If a string relational operator is used in an expression and one of the operands is System.String, the compiler assumes that both operands are System.String or can be converted to System.String, and the corresponding string operator is run. (See System.String for a list of string operators.) For == or .EQS. where an operand is System.String, the equality operator (op_Equality) is run, which ensures the lengths are equal and then performs a character‑by‑character comparison.
In Synergy .NET, or when compiling with the ‑qnoargnopt option in traditional Synergy, the USING statement also operates using string relational operators.
If the nonstring relational operator is used, the compiler assumes that both operands are of type alpha or can be implicitly converted to alpha.
To compare two boxed objects, you must first unbox them using a type cast.
When comparing two object references, the equality operator (.EQ. or ==) returns true only if the objects reference the exact same instance of an object. Otherwise, it returns false. If you declare the op_Equality operator for the class, the result of the op_Equality method is returned.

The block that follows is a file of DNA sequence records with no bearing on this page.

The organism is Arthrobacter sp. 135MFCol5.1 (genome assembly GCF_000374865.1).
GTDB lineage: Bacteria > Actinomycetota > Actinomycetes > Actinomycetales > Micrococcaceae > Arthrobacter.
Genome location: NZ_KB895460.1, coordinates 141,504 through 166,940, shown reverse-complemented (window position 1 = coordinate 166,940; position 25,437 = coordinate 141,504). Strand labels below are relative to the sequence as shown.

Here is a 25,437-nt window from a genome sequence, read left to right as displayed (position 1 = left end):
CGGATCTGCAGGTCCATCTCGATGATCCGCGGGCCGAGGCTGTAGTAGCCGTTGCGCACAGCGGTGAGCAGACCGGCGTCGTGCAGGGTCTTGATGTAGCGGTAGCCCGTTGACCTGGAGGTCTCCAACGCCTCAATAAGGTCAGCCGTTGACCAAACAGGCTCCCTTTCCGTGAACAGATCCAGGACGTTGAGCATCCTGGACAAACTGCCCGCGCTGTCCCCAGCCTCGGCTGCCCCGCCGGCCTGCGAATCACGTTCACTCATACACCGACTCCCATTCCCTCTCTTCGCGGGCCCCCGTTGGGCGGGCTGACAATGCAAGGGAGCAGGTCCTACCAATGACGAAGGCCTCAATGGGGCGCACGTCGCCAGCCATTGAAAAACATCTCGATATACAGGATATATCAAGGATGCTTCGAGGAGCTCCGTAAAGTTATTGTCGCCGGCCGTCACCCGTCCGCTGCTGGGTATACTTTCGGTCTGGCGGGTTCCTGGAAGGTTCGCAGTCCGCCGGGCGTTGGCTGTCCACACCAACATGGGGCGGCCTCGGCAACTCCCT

For example, assume ChildClass extends ParentClass.
var1 ,@ChildClass var2 ,@ChildClass var3 ,@ParentClass var4 ,@ChildClass var1 = new ChildClass() var2 = var1 if (var2 .eq. var1) ;True if (var1 .eq. var2) ;True var3 = (ParentClass)var1 if (var3 .eq. var1) ;True if (var3 .eq. var2) ;True var4 = new ChildClass() if (var4 .eq. var1) ;False if (var4 .eq. var2) ;False if (var4 .eq. var3) ;False clear var1 clear var2 if (var1 .eq. var2) ;True
In a Where expression (see Synergex.SynergyDE.Select.Where and NoCaseWhere), avar==avar is equivalent to avar.eqs.avar 
The inequality operator (.NE. or !=) returns true if the objects do not reference the exact same instance of an object. Otherwise, it returns false. If you declare the op_Inequality operator for the class, the result of the op_Inequality method is returned.
The example below determines that myobj is uninstantiated (i.e., it has never been created with NEW):
if (myobj==^NULL)
Synergy DBL also supports the op_Explicit conversion operator method, as shown below:
Conversion operator method name 
Description 
Example syntax 

op_Explicit 
Explicit type conversion 
obj1 = (class1)obj2